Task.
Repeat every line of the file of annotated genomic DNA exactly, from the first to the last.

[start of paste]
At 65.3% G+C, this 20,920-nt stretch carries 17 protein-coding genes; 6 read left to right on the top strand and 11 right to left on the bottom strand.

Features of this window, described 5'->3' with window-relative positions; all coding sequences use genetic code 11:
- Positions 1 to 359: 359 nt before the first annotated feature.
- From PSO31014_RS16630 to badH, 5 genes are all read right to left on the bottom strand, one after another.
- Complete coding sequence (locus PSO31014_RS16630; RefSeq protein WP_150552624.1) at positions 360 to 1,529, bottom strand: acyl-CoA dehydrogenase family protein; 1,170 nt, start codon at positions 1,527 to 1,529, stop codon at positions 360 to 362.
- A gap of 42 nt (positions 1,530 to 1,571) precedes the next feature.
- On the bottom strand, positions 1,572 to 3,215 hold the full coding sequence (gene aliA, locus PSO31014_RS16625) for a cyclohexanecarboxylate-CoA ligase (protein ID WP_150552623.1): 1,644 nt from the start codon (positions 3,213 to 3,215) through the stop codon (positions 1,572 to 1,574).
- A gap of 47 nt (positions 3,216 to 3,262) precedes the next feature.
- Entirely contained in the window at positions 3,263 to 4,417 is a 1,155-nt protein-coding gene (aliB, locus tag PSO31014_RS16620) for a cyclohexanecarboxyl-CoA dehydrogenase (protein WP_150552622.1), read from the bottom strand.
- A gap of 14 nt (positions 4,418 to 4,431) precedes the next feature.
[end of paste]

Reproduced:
At 65.3% G+C, this 20,920-nt stretch carries 17 protein-coding genes; 6 read left to right on the top strand and 11 right to left on the bottom strand.

Features of this window, described 5'->3' with window-relative positions; all coding sequences use genetic code 11:
- Positions 1 to 359: 359 nt before the first annotated feature.
- From PSO31014_RS16630 to badH, 5 genes are all read right to left on the bottom strand, one after another.
- Complete coding sequence (locus PSO31014_RS16630; RefSeq protein WP_150552624.1) at positions 360 to 1,529, bottom strand: acyl-CoA dehydrogenase family protein; 1,170 nt, start codon at positions 1,527 to 1,529, stop codon at positions 360 to 362.
- A gap of 42 nt (positions 1,530 to 1,571) precedes the next feature.
- On the bottom strand, positions 1,572 to 3,215 hold the full coding sequence (gene aliA, locus PSO31014_RS16625) for a cyclohexanecarboxylate-CoA ligase (protein ID WP_150552623.1): 1,644 nt from the start codon (positions 3,213 to 3,215) through the stop codon (positions 1,572 to 1,574).
- A gap of 47 nt (positions 3,216 to 3,262) precedes the next feature.
- Entirely contained in the window at positions 3,263 to 4,417 is a 1,155-nt protein-coding gene (aliB, locus tag PSO31014_RS16620) for a cyclohexanecarboxyl-CoA dehydrogenase (protein WP_150552622.1), read from the bottom strand.
- A gap of 14 nt (positions 4,418 to 4,431) precedes the next feature.